Wednesday, November 18, 2015

Discovering Louise, by Marlu Akers Stroud

To celebrate the 20th anniversary of the Louise Brooks Society (which went online in 1995), fans of the actress were asked to submit their story of discovery -- of how they first came across Louise Brooks. This is the third in a series of posts.
This piece, "Discovering Louise," is by Marlu Akers Stroud, a relation of the actress. Stroud wrote, "My grandmother (Louise's aunt) moved to California as a young married lady so that is where my mom was born and raised and subsequently myself. My mom and her sisters remember traveling as children to visit Myra's home but by that time Louise was gone and on her way. They never met Louise but were close to her sister June."


Louise Brooks (right), with her sister June
I was born in 1951. The name “Louise Brooks” was not a household name. I don’t remember ever being aware of her name until I was a young adult, maybe after her death. I’m not sure. This may seem surprising since Louise was a member of our family, a first cousin to my mother, but it is true. I did not know of her.

In 1989, Christmas, my mother gave me a copy of the biography by Barry Paris about Louise and told me that this book was about her cousin and she (Louise) had been a movie star in the silent films. That same year my sister-in-law did a genealogy chart. It did not include cousins but Louise was mentioned in a summary.  At that time I thought the whole thing was kind of interesting but I was not all that curious about her. I did not read the book until years later.

Looking back a few years; my grandmother, aunt to Louise and sister to Myra, Louise’s mother, lived with our family for a few years. Apparently she kept in contact with Louise by letter but if she told me about it I do not remember. Grandma used to burn the letters after reading them because the content “was not for our eyes”. Funny. To be honest, the only reason I read Mr. Paris’s biography is because my grandmother was mentioned in it. My grandmother died in 1976, nine years before Louise.

In the years since their deaths my mother and my sister-in-law would occasionally mention the LB websites and fan clubs but I was busy with my life and did not think much about it.

Fast forward to 2012. My first grandchild had been born and I became interested in the family tree, family history and the like. I was determined to create records to leave to my grandchildren. Thus my acquaintance with Louise Brooks.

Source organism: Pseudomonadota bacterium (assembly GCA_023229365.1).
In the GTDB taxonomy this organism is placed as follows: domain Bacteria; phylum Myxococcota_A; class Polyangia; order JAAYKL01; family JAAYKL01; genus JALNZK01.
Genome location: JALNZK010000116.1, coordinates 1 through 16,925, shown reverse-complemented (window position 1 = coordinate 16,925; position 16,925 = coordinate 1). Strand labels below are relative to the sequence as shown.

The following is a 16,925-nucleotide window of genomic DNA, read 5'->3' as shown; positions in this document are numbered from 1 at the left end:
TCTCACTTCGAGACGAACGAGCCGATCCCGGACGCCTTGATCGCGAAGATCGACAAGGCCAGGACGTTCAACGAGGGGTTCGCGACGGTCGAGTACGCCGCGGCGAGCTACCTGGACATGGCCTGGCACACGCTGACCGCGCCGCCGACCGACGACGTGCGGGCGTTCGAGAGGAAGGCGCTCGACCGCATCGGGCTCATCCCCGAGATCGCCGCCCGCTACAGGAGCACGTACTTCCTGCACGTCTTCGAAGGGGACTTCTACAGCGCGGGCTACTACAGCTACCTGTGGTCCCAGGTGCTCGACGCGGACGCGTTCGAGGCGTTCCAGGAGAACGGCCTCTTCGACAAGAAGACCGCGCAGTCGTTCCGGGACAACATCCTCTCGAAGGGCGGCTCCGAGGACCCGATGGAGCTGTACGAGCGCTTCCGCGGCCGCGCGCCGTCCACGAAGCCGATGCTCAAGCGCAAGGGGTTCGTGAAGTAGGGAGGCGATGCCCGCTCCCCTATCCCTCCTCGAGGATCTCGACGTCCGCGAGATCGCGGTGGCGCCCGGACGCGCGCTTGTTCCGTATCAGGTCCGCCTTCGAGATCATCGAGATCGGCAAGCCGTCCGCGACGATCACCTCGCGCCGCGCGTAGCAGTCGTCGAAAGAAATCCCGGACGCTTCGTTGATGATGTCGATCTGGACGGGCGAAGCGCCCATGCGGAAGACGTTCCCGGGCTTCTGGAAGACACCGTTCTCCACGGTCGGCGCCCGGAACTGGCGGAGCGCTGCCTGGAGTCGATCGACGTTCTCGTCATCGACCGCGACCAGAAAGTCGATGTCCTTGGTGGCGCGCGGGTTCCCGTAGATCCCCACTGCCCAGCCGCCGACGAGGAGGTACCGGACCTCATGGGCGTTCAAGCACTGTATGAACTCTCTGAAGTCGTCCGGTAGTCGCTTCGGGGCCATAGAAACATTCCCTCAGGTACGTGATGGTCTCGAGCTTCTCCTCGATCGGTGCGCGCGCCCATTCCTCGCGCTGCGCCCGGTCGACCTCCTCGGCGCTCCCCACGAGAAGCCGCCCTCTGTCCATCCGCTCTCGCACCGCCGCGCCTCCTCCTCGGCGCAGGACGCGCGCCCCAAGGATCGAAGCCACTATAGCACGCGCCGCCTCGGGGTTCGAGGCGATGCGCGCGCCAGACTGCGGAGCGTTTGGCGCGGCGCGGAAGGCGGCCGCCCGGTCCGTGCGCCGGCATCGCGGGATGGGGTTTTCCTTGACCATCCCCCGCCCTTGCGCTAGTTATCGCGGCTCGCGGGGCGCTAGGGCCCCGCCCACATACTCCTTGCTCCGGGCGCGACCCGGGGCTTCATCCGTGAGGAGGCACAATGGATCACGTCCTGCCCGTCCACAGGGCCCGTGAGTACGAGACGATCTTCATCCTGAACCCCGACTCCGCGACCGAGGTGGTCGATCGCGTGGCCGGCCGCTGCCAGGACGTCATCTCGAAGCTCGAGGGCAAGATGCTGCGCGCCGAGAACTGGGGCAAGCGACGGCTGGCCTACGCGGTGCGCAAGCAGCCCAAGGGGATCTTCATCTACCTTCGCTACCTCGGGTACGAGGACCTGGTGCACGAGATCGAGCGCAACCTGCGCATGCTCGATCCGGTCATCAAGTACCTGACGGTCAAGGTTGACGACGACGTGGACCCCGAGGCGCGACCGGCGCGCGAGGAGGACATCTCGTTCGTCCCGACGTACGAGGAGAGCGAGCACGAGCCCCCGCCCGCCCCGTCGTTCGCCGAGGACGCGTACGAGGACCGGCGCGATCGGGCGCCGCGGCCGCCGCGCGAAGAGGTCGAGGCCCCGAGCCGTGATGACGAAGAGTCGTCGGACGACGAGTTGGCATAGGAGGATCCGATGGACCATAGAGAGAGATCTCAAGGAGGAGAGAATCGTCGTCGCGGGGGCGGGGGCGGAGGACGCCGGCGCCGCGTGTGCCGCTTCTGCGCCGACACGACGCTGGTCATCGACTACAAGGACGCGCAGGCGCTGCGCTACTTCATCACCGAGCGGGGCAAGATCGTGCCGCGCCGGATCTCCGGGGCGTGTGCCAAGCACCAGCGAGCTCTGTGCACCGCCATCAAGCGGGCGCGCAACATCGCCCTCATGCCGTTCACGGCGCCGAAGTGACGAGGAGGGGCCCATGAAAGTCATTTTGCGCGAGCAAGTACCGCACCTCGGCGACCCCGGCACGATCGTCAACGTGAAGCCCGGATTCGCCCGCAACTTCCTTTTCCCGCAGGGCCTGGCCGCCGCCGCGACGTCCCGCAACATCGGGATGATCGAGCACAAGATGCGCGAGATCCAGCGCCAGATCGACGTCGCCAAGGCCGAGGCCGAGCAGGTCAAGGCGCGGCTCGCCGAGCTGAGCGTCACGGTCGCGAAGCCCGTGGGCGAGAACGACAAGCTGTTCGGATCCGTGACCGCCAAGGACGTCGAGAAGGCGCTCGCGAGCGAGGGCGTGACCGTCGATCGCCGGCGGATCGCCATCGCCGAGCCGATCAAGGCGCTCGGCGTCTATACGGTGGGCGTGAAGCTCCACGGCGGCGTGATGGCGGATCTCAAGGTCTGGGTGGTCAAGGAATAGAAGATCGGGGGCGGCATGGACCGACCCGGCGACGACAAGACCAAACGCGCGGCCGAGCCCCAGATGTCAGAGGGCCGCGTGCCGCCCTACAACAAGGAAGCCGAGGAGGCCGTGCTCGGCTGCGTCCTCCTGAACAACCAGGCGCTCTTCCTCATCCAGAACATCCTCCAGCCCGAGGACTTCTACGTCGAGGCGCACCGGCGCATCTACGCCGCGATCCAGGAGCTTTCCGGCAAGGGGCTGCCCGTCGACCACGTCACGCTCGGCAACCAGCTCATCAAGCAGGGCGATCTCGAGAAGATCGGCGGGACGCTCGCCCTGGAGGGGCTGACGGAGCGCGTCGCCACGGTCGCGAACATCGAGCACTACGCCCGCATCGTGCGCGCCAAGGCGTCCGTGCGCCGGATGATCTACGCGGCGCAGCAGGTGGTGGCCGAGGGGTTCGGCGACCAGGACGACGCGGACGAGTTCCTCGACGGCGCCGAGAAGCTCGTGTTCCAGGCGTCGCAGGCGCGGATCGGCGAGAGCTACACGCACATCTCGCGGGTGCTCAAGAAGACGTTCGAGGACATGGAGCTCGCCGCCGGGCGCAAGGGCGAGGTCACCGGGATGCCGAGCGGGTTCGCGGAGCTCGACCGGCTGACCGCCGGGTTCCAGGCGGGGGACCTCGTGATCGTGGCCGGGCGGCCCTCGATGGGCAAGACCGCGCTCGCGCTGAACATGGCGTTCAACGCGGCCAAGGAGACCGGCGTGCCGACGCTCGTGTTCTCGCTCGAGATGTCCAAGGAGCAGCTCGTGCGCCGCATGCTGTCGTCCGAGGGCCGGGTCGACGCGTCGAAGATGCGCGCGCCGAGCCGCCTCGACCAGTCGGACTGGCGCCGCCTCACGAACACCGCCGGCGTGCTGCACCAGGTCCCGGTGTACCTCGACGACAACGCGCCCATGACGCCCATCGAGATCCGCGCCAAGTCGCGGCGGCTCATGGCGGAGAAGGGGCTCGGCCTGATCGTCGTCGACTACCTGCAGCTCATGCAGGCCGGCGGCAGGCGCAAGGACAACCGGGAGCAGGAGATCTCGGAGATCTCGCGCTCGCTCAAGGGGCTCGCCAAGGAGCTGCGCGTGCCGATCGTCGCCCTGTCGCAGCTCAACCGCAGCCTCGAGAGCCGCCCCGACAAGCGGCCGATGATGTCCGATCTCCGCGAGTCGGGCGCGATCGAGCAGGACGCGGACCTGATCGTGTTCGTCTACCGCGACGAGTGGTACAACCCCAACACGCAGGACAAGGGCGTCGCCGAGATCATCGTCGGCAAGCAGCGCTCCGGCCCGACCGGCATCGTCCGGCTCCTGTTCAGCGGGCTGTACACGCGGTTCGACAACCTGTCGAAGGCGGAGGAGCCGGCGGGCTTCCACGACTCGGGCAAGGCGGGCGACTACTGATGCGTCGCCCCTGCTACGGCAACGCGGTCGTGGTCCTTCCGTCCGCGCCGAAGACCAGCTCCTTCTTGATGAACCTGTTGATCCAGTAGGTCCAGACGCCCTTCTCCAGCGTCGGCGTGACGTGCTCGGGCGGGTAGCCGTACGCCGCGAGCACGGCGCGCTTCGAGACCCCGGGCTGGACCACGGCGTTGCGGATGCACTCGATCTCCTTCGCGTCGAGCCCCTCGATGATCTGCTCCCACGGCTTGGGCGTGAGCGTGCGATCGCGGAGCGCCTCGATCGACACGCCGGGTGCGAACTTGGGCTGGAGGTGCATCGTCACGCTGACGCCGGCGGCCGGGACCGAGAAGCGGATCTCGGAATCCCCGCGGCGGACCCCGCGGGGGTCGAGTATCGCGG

In the beginning of my research I discovered that her name was actually Mary Louise. Mary is the name of her grandmother, my great grandmother. Mary is my mother’s name as well.

I then read the biography as well as other books, articles and various internet sources. I read about her mother. I printed every photo I could find. I spent hours and hours getting to know this infamous cousin. I watched Pandora’s Box as well as shorter video clips from other films and interviews. When I view photos of her smiling she reminds me of my grandmother as a young woman.  Also the picture of her as an older woman with such bad arthritis; this too was my grandmother, her aunt.

Eventually I made my way to the box containing my grandmother’s photographs. There were no pictures of Louise as an adult but there were a few of her as a child and a few of her immediate family.

In the beginning of this project I admit to being a little “star struck”. I thought it was pretty special to be related to a film star. She was beautiful, talented, intelligent and outspoken. But as of this day and this writing I feel sad about her life. I think she was a wonderful talent but I think she was very hurt by her childhood and by her mother and by the industry. She made some personal mistakes and she was victimized by some. She had a lot of bitterness. The end of her years were lonely and she was known to be pretty harsh with people, just as her mother had been.

When I think of Mary Louise Brooks I prefer to think of the little girl before the stardom. She was our cousin.  She was a sweet little person headed into a big, big world. Too early, too soon, and too young.

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